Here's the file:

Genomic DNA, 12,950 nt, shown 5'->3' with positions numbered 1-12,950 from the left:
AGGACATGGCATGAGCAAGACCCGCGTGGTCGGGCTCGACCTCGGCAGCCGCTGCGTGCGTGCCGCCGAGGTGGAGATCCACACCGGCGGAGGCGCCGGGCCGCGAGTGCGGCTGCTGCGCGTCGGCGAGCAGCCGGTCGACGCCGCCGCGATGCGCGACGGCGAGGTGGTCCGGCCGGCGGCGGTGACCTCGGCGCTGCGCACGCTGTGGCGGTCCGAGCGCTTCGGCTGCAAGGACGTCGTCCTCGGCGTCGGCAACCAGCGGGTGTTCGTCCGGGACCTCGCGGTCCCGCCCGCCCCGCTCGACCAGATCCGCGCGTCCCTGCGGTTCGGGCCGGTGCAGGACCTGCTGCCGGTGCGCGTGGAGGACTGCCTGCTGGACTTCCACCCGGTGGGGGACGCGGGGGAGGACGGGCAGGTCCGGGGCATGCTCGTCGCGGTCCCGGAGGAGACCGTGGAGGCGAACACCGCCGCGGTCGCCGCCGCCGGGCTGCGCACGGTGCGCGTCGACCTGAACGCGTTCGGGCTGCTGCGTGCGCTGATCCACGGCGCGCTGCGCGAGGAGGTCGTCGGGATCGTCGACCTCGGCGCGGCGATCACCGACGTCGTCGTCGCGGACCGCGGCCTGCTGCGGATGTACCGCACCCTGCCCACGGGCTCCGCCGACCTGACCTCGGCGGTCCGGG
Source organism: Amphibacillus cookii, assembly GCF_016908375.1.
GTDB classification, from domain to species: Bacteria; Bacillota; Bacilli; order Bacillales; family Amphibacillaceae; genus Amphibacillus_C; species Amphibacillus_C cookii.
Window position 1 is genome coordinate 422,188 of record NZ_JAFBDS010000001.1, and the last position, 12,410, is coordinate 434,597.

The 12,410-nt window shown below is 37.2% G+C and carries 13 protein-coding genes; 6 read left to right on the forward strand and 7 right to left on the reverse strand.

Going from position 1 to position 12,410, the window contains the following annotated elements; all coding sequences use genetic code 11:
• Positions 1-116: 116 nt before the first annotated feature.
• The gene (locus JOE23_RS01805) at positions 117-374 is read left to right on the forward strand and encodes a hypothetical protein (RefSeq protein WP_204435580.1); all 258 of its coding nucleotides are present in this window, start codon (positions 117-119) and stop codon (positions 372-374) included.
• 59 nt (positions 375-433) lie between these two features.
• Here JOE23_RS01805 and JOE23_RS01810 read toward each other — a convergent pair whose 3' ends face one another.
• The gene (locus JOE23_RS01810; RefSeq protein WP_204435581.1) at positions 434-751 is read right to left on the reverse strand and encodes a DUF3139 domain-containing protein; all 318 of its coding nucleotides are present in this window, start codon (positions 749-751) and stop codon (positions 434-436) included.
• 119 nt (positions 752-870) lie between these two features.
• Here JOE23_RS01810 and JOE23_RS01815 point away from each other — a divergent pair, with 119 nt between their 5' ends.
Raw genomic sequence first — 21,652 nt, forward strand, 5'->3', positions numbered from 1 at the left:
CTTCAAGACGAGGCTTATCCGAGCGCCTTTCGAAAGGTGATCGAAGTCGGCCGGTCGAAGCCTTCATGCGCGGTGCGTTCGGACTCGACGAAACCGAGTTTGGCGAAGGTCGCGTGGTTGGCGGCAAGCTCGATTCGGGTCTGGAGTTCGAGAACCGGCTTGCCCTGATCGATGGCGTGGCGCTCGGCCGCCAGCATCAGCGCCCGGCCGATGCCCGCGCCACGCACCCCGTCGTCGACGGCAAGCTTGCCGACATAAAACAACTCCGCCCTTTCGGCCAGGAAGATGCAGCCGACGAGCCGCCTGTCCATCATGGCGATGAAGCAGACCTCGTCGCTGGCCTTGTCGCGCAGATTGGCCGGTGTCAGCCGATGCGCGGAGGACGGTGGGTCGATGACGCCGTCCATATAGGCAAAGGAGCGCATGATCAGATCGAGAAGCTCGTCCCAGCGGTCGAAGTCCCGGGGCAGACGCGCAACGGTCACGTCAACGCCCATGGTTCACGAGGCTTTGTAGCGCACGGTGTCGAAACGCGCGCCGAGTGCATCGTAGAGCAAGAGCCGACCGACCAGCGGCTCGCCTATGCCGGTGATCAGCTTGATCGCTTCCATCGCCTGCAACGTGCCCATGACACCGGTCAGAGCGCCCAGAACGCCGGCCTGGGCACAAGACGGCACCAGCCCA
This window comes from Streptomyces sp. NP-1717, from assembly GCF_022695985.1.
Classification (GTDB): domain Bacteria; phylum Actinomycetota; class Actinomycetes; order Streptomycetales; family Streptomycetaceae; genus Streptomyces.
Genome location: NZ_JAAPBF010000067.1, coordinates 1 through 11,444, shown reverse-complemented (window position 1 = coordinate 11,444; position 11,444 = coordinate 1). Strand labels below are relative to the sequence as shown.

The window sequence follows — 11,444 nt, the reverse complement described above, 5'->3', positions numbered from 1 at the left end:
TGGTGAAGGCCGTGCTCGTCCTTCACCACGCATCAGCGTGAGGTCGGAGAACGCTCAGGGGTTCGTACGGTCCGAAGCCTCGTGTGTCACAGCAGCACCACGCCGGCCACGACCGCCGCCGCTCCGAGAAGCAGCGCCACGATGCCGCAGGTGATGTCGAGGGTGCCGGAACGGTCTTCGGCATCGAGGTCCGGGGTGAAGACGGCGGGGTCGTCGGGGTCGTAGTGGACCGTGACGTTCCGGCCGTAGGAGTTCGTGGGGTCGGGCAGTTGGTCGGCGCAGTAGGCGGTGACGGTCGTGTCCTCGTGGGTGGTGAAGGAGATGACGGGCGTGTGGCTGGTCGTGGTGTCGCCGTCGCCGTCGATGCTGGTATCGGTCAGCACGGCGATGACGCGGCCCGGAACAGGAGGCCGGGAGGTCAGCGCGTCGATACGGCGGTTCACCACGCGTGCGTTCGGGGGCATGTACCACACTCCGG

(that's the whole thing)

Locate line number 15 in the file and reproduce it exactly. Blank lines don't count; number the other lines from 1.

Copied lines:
Raw genomic sequence first — 21,652 nt, forward strand, 5'->3', positions numbered from 1 at the left: